“Hours of chaos” is how the New York Times described the work reality of more and more Americans. It highlighted Jannette Navarra, a Starbucks barrista, who is regularly forced to work part-time with fluctuating hours. She usually gets her work schedule three days ahead of the workweek, so she is always scrambling to arrange childcare for her son. Any hope Navarra has of advancing by pursuing a degree is shattered by her inability to schedule classes.
These sorts of lousy jobs are the increasing reality for many American workers. They are labeled “contingent” workers — part-time, temporary, on contract, on call. They generally earn lower wages than fulltime employees, with little or no benefits, and constant insecurity. They now represent one-third, perhaps as much as 40 percent of the workforce.
The Times focused on new technology that allows Starbucks to micro-manage worker hours to fit outlet demand. This really isn’t about technology, however. It’s about power. Workers have less power in the workplace in part because of continued high unemployment. When jobs are scarce, workers have learned to accept what they can get.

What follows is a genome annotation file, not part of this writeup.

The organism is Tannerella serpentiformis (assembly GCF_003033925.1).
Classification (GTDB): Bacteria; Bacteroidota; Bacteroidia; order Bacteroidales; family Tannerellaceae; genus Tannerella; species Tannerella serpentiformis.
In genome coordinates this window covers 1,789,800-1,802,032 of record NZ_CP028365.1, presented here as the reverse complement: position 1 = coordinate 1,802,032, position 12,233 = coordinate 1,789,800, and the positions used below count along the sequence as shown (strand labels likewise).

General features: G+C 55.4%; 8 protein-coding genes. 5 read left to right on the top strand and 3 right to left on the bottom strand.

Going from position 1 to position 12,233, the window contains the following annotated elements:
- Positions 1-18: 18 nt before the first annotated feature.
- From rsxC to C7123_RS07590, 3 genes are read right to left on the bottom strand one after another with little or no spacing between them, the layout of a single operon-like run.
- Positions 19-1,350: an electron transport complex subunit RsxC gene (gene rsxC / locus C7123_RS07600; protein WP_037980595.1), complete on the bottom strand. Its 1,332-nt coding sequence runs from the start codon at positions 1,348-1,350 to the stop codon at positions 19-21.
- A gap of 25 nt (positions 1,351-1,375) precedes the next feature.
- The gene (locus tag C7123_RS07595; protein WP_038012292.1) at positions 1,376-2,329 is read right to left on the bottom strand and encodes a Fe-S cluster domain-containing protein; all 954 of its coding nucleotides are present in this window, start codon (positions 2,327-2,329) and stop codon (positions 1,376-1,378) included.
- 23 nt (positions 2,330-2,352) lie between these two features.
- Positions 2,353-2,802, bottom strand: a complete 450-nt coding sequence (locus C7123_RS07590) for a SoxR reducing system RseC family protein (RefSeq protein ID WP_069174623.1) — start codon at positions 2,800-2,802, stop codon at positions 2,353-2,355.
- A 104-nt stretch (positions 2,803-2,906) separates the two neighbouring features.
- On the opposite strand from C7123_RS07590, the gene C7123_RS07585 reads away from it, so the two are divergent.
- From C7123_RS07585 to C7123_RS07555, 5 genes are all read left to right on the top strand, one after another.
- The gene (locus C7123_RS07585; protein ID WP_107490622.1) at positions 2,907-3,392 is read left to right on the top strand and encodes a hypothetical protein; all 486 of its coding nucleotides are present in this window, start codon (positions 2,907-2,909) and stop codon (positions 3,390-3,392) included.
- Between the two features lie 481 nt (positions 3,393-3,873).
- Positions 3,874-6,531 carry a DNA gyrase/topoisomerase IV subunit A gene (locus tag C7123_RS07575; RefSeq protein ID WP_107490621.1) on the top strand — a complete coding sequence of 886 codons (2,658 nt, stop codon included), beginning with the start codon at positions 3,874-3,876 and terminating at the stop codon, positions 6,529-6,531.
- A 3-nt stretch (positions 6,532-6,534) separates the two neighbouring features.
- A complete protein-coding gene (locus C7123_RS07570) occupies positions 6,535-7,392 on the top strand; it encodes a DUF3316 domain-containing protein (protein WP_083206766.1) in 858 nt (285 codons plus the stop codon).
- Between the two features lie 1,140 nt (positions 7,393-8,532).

It’s is also due to the absence of a worker voice on the job because of the virtual disappearance of unions, particularly in the private sector.
No job is inherently marginal. Lousy jobs in places like non-union Phoenix are middle-class jobs in unionized New York City. Economist Robert Kuttner, writing in the American Prospect, described the very different reality of New York hotel workers, represented by the Hotel and Restaurant Workers Union. New York employers, faced with variable demand for rooms, would also want workers to be on-call. But as Kuttner notes, in this case workers have a union to speak up for them. Through tough negotiations the union has guaranteed workers regular hours, decent pay (a housekeeper gets roughly $50,000 a year), paid vacation, pension and health benefits